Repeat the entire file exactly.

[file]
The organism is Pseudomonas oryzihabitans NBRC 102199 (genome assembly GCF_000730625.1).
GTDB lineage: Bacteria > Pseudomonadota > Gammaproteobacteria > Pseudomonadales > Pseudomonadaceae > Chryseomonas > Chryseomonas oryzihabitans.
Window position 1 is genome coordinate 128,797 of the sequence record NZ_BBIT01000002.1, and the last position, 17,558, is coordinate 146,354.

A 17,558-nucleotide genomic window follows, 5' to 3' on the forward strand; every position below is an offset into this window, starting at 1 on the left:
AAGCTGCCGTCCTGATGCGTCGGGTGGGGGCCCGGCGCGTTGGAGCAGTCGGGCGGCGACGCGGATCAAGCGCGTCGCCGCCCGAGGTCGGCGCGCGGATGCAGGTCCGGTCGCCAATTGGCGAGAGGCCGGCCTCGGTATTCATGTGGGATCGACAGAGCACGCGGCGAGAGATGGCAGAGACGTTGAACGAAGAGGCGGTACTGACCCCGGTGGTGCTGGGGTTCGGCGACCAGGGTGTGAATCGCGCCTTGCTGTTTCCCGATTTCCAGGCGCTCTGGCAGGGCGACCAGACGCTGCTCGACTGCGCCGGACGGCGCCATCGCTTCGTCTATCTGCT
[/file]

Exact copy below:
The organism is Pseudomonas oryzihabitans NBRC 102199 (genome assembly GCF_000730625.1).
GTDB lineage: Bacteria > Pseudomonadota > Gammaproteobacteria > Pseudomonadales > Pseudomonadaceae > Chryseomonas > Chryseomonas oryzihabitans.
Window position 1 is genome coordinate 128,797 of the sequence record NZ_BBIT01000002.1, and the last position, 17,558, is coordinate 146,354.

A 17,558-nucleotide genomic window follows, 5' to 3' on the forward strand; every position below is an offset into this window, starting at 1 on the left:
AAGCTGCCGTCCTGATGCGTCGGGTGGGGGCCCGGCGCGTTGGAGCAGTCGGGCGGCGACGCGGATCAAGCGCGTCGCCGCCCGAGGTCGGCGCGCGGATGCAGGTCCGGTCGCCAATTGGCGAGAGGCCGGCCTCGGTATTCATGTGGGATCGACAGAGCACGCGGCGAGAGATGGCAGAGACGTTGAACGAAGAGGCGGTACTGACCCCGGTGGTGCTGGGGTTCGGCGACCAGGGTGTGAATCGCGCCTTGCTGTTTCCCGATTTCCAGGCGCTCTGGCAGGGCGACCAGACGCTGCTCGACTGCGCCGGACGGCGCCATCGCTTCGTCTATCTGCT